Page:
Maggie’s career in conservation spans four decades. She worked for over twenty years for The Nature Conservancy, gaining broad experience in state, national, and international land conservation in Latin America. She served for five years as Director of Government Relations for The Nature Conservancy. Maggie has deep roots in grassroots activism, starting with helping to found the Methow Valley Citizens Council. Her passion for place was born in the Methow, as was her belief in the ability of individuals to shape the future of the lands and waters they cherish. She lives on her Twisp River farm with her husband, Mark Wolf-Armstrong.
Maggie has served on a number of state and regional boards and as chair of the Washington Biodiversity Council, the Washington Wildlife and Recreation Coalition and the High Country News Foundation. Maggie holds a B.S. from Yale University and a Masters of Forestry from the Yale School of Forestry and Environmental Studies.
Linda believes in the power of travel to learn about the world and in the power of images to spark curiosity and foster insights and understanding. Linda and her husband David are Executive Producers of the award-winning documentary film “Chasing Ice” which shows one photographers’ quest to document the science of climate change.
Linda received her M.S. from the Massachusetts Institute of Technology’s Sloan School of Management and has a B.S. from Miami University (Ohio) in Systems Analysis. Linda moved to the northwest in 1989 to work at Microsoft and quickly discovered a love for the spectacular scenery and outdoor activities in the region. She lives in Seattle on Queen Anne Hill with her husband David and enjoys travelling the world, photography, sailing, and the sport of curling.
Marc works as a consultant helping public and private sector clients achieve resource conservation outcomes such as eliminating waste, increasing recycling, reducing greenhouse gas emissions, saving water, and conserving biodiversity. He was on Washington Conservation Voters board for 10 years and board chair for three.
Josh Friedmann is a lawyer at Davis Wright Tremaine LLP, focused on supporting sustainable public-private and mixed-use community development projects, as well as other matters with sensitive public-facing concerns. He has worked on financing and development issues of transit stations, community colleges, interpretive sites, affordable housing, and hospitals. Josh also supports several 501(c) nonprofit organizations in governance, regulatory, and risk-management areas. Previously, he served as a legislative affairs aide to the White House’s Council on Environmental Quality. Josh is a Washington native who enjoys exploring the outdoors, volunteering on social action and advocacy projects with Seattle’s Jewish Federation, and undertaking various home improvement projects. He graduated from Tufts University and Harvard Law School.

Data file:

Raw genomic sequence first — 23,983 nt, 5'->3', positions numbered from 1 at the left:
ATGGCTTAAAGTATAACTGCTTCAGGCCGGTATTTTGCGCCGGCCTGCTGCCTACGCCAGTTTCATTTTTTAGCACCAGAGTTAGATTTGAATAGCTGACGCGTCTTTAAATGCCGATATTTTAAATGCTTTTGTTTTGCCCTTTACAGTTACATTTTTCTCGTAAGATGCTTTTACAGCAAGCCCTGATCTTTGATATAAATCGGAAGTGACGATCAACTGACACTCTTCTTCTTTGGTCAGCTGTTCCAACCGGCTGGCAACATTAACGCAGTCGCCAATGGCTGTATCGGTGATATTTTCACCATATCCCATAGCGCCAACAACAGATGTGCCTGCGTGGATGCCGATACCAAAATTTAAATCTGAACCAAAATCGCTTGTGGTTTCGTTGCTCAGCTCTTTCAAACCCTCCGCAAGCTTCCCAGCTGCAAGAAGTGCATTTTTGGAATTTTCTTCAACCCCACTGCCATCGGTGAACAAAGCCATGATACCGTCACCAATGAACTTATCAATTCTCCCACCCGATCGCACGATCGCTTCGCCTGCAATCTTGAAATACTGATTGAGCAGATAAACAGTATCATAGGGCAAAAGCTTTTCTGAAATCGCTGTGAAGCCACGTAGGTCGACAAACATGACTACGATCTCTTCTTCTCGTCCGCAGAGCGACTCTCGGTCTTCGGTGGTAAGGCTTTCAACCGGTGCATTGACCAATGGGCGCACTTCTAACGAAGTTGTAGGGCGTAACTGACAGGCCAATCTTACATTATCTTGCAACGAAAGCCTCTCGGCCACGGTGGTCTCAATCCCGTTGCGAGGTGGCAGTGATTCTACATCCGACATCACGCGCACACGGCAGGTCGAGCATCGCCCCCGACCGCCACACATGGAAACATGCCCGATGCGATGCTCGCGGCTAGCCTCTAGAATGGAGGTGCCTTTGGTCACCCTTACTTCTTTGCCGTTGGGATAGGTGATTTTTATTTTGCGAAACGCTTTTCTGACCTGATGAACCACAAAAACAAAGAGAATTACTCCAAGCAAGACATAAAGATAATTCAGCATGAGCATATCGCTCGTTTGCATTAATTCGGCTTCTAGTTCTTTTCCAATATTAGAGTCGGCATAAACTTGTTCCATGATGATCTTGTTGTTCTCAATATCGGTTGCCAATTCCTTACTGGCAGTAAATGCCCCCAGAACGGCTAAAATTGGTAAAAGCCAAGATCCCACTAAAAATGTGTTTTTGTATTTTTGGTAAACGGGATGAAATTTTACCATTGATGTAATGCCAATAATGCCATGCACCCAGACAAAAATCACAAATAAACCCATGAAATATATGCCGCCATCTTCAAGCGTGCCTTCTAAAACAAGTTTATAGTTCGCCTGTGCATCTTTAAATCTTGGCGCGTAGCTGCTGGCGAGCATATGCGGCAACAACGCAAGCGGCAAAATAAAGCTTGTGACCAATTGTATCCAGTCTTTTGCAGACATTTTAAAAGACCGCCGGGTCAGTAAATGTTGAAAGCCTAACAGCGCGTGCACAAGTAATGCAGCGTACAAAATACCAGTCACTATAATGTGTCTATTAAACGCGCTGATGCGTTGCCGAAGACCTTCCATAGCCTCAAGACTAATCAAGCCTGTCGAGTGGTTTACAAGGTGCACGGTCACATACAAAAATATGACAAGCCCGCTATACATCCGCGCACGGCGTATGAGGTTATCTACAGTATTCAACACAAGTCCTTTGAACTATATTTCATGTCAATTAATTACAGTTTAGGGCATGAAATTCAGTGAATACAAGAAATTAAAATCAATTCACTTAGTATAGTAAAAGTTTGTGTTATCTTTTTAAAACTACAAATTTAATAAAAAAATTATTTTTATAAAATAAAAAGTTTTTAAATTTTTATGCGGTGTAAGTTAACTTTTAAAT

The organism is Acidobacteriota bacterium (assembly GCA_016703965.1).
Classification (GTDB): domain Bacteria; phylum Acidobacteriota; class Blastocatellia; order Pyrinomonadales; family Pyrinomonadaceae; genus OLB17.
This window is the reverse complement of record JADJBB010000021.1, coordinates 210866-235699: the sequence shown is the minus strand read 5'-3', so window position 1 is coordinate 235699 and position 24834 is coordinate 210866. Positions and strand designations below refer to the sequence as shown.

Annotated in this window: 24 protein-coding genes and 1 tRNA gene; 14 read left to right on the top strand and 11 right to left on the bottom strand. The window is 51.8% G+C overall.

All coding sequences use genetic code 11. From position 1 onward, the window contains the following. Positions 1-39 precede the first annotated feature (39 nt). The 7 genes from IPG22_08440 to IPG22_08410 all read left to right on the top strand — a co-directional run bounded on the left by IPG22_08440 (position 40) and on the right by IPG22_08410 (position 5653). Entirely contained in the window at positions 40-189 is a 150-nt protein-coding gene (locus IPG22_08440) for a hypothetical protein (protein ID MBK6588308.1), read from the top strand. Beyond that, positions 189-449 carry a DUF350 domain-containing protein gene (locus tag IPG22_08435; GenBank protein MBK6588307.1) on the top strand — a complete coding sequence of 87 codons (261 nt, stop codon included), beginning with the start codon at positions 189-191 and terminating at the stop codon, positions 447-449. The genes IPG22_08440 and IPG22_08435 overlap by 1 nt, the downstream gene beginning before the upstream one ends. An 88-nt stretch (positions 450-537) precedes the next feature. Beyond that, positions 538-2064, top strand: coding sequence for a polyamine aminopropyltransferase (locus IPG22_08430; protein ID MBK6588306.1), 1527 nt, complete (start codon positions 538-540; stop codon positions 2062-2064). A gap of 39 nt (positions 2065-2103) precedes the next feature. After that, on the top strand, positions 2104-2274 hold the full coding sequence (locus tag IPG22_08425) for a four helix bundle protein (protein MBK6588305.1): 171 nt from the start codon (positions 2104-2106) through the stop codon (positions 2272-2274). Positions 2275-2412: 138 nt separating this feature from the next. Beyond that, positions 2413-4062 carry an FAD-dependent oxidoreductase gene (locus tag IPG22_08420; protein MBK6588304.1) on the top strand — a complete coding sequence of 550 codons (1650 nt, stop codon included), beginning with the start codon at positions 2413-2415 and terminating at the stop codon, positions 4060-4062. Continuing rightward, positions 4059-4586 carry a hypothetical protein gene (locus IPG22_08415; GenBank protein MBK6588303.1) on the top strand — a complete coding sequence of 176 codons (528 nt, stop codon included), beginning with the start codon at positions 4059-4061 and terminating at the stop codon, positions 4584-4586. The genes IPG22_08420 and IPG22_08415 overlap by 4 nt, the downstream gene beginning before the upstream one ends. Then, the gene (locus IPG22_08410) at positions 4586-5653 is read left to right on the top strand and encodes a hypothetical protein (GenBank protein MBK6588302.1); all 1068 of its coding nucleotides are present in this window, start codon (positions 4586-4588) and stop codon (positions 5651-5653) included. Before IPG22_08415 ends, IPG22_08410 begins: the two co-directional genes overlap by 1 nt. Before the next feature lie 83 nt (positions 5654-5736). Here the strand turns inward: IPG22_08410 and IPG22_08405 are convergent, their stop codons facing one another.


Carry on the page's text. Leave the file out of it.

A graduate of Seattle University Law School and Boston University, Peter was a law clerk for the late Justice James M. Dolliver at the Washington State Supreme Court. Peter worked for eleven years in the criminal division of the King County Prosecutor’s office where he was promoted to Senior Deputy. In 1997, Peter founded the Washington Forest Law Center, a non-profit public interest environmental law firm. Peter is also heavily involved in efforts to develop and promote progressive forestry policies. He and his wife Martha founded the Kongsgaard-Goldman Foundation in 1988. Peter is also active in helping elect environmental leaders in federal, state, and local races. He has served on the boards of numerous non-profit organizations including the Rails to Trails Conservancy. Peter and Martha have three boys. Peter has been a bicycle commuter his whole life. In his spare time, Peter loves to bike, climb, ski, and hike. He has climbed Broad Peak, an 8,000 meter peak in Pakistan other big mountains around the world.